Mario Pavone performing at the Litchfield Jazz Festival. Photo by Antonio Monteiro
Mario Pavone, internationally respected bassist, Litchfield Performing Arts, Inc. board member, and Litchfield Jazz Camp teacher, has been awarded a 2009 Chamber Music America New Jazz Works Grant. The grant is focused on commissioning new music and on ensemble development. He was one of a handful of recipients chosen from a pool of 161 applications.
Since 2000, Chamber Music America’s New Works programs have provided support to U.S. ensembles for the creation and performance of new jazz works. To date, New Works has supported over 100 new jazz compositions. CMA and the Doris Duke Charitable Foundation have expanded the program to include longer-term benefits for recipients. As in the past, the program supports the creation and presentation of new compositions; now, it also supports additional activities that extend the life of the work and allow the ensemble leader to acquire or increase career-related business skills.
The $21,500 award will, among other activities, support two performances by the Mario Pavone Orange Double Tenor Ensemble, one of which is scheduled for the 2010 15th Anniversary of the Litchfield Jazz Festival, August 6 – 8. Members of the ensemble are Peter Madsen, piano, Gerald Cleaver, drums, Tony Malaby and Jimmy Greene, tenor saxophones, and Steven Bernstein, on trumpet.
Now in his 70th year, Pavone says, “I experienced first-hand not just the musicality of John Coltrane, Ornette Coleman, Charles Mingus and Cecil Taylor, but the physical presence of these giants and the sociopolitical issues their work addressed. It is about this” he told the CMA grants committee, “ that I wish to write: to re-envision in today's idiom the feeling, the ethos, and energy of that time and those people… with an earnestness and a spirit that speaks, as the masters did, of "something to fight for--as a cause to defend” he says, quoting Ben Ratliff of the New York Times describing Pavone’s work.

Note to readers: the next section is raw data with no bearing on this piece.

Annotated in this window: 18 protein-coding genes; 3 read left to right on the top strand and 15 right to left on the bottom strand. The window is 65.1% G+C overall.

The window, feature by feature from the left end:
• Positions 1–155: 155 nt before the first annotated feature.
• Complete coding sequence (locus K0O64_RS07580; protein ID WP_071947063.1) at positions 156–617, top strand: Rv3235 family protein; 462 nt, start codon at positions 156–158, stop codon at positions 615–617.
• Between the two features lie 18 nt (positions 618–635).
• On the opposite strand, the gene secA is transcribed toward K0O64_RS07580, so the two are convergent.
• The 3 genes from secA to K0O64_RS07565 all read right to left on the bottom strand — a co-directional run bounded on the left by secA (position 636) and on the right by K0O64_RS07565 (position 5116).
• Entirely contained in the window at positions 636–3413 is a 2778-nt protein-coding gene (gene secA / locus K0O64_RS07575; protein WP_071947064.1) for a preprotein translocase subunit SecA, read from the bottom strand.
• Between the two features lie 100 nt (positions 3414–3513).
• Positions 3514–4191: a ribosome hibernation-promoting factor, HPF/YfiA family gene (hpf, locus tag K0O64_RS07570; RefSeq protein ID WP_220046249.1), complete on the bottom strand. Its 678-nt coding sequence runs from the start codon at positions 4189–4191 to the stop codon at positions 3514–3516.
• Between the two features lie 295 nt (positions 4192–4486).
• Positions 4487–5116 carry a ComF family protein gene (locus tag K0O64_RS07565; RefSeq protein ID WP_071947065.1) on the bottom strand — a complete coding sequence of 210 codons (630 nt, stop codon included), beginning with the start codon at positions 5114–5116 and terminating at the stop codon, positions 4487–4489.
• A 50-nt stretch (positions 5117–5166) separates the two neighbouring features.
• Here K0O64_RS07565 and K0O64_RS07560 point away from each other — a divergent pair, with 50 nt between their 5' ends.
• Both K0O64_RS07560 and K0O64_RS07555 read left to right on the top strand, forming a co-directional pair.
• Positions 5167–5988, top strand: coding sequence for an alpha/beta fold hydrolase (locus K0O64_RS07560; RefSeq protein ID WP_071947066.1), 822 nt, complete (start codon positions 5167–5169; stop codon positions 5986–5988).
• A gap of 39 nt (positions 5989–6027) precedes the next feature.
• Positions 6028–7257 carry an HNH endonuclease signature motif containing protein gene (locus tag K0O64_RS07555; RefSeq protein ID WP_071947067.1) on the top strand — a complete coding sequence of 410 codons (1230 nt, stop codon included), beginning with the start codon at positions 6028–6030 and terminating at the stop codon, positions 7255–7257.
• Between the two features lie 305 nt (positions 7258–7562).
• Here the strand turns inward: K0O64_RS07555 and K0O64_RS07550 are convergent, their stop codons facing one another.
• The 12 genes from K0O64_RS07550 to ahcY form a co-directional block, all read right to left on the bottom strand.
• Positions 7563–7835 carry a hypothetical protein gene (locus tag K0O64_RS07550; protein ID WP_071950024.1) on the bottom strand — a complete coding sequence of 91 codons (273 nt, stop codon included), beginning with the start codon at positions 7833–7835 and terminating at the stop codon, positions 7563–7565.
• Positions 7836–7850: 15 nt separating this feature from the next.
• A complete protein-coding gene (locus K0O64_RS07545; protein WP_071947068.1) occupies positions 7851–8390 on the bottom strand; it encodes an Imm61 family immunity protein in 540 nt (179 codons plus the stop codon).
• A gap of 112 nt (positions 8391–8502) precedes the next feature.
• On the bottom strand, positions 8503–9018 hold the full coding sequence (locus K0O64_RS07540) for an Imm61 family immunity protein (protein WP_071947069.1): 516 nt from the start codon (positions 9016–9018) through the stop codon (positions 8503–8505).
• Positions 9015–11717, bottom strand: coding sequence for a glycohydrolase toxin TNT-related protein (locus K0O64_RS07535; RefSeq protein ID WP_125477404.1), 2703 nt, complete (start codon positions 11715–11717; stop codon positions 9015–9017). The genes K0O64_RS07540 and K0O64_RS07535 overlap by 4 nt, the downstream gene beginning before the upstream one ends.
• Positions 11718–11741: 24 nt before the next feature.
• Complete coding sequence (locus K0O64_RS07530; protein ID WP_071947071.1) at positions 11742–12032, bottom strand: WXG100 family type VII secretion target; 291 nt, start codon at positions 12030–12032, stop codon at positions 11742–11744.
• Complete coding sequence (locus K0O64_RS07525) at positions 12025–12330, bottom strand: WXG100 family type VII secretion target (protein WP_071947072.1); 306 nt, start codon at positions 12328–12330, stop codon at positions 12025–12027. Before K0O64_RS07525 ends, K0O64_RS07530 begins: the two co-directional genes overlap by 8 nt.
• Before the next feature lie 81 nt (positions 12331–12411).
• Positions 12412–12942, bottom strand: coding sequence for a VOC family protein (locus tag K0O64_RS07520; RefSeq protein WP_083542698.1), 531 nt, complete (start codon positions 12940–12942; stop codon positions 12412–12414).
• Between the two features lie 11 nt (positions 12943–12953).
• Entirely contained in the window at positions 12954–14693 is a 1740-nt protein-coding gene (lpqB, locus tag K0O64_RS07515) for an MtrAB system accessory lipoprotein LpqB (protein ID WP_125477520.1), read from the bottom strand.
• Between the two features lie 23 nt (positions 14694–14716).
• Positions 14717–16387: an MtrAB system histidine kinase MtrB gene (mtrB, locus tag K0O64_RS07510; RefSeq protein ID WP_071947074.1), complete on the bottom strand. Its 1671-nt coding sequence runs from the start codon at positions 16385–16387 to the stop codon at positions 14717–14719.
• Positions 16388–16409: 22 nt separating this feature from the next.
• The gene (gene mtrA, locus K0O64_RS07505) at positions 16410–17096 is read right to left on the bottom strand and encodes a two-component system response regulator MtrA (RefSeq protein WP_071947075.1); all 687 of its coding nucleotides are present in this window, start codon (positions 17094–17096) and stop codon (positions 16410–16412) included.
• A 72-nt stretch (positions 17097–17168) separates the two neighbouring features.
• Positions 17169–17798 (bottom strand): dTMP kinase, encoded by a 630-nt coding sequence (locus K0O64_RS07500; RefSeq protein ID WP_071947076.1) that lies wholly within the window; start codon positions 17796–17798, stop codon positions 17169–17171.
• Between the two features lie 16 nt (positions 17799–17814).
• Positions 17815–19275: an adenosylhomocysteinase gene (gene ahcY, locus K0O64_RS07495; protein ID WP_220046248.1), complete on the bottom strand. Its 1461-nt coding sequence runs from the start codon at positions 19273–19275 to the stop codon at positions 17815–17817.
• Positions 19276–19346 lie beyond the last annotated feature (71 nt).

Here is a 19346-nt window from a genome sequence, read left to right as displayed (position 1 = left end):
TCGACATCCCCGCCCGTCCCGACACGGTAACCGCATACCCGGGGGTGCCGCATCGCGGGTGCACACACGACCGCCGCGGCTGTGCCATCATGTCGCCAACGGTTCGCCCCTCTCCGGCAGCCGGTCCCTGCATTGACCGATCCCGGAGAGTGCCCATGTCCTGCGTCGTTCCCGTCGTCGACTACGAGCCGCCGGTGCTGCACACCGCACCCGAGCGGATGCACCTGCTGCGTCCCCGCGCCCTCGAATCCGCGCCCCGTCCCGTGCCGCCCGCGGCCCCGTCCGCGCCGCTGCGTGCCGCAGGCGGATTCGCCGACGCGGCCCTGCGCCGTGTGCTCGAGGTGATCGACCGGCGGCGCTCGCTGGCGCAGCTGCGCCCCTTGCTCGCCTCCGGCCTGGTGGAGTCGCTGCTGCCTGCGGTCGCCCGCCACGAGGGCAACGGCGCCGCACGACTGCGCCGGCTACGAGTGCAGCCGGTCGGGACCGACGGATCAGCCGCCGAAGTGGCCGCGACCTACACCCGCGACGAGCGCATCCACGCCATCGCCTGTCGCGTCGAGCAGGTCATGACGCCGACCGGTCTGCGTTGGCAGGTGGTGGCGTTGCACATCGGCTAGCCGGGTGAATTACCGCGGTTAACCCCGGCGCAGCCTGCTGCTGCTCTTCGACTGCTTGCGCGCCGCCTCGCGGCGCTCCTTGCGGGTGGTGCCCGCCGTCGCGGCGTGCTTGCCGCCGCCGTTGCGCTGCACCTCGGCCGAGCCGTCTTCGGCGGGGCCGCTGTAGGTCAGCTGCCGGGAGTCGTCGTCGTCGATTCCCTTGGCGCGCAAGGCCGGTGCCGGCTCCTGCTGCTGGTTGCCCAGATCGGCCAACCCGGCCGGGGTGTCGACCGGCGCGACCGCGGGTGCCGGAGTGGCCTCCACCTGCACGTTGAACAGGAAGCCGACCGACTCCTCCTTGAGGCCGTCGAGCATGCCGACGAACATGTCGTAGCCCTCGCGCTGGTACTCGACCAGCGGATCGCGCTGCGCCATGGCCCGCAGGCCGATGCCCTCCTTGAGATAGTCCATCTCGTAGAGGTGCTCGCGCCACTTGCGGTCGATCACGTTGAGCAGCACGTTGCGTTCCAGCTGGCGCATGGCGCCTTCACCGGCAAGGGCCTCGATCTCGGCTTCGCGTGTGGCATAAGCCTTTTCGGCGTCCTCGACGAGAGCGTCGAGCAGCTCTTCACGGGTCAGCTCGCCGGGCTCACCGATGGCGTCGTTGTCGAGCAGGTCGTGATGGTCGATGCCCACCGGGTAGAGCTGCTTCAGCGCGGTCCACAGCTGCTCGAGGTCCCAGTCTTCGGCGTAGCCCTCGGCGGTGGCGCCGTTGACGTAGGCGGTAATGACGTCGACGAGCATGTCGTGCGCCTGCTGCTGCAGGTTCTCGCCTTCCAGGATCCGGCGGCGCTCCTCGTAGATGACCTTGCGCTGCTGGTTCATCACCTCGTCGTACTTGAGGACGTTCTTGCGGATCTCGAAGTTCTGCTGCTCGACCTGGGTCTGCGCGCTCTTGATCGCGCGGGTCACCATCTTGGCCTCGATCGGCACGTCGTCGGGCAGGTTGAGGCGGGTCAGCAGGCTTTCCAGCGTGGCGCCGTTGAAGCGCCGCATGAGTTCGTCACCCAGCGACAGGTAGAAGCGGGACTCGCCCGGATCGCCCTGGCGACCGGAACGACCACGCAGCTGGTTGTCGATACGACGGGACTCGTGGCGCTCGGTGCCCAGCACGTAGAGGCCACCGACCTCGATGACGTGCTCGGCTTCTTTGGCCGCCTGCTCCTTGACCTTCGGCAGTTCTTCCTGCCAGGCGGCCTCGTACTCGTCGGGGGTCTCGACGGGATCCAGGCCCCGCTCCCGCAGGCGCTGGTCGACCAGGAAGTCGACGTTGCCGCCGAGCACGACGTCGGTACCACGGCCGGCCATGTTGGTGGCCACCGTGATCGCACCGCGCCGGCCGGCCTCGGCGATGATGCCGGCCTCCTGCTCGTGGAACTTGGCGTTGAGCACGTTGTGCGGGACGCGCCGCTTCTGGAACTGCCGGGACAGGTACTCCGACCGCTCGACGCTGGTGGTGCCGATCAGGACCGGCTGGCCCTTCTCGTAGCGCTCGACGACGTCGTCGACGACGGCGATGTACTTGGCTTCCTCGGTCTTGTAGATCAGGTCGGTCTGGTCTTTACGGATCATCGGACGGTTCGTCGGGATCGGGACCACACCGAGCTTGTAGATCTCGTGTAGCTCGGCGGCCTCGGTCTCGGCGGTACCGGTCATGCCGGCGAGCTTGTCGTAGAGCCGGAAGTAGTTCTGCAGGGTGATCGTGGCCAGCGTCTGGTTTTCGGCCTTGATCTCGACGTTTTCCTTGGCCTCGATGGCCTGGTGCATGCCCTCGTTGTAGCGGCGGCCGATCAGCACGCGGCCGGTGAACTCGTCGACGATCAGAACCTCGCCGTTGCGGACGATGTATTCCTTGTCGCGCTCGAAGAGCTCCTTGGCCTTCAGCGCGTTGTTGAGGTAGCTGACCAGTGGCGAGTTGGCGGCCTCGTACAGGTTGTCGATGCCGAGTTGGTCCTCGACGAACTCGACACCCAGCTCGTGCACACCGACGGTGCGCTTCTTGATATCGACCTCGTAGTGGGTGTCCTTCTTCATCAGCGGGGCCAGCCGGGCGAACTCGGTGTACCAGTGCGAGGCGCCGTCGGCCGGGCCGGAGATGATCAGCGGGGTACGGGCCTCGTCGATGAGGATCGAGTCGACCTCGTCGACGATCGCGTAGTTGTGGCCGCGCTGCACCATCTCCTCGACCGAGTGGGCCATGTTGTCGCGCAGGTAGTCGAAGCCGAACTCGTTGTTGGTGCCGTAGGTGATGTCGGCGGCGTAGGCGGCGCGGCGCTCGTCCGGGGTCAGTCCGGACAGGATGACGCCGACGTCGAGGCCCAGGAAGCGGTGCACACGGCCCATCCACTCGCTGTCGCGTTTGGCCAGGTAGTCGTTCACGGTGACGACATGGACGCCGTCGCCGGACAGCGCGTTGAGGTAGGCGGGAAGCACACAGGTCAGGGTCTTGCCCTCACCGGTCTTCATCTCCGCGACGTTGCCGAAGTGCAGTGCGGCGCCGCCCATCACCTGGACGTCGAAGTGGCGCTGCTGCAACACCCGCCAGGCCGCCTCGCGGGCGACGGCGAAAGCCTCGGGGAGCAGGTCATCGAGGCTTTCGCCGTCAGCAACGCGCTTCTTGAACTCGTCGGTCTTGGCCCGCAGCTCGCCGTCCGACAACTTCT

Mario Pavone has been on the jazz scene for almost 40 years, appearing at clubs and festival around the world. He began playing bass in the early 60s when he was so moved by the work of the post-bop innovators and the death of John Coltrane, its leading proponent, he abruptly abandoned an engineering career and flung himself exclusively into music. His first big break came in 1964 with pianist Paul Bley. Over the years he has played with many A-list musicians, including, Archie Shepp, Anthony Braxton, Jane Ira Bloom, Dewey Redman and many others. In addition to his ongoing activities as a bandleader, Pavone's artwork and photography have graced the covers of dozens of recordings.
He was a top 2007 recipient of the Connecticut Commission on Culture and Tourism Artist Fellowship Grant. In 2008, he received a CCCT Special Initiatives Grant. He currently serves as an educator and board member for Litchfield Performing Arts. Mario has been a teaching artist at Litchfield Jazz Camp since 1998 and began the camp’s composition course, which he teachers, in 2006. For more information visit www.mariopavone.com and www.litchfieldjazzfest.com.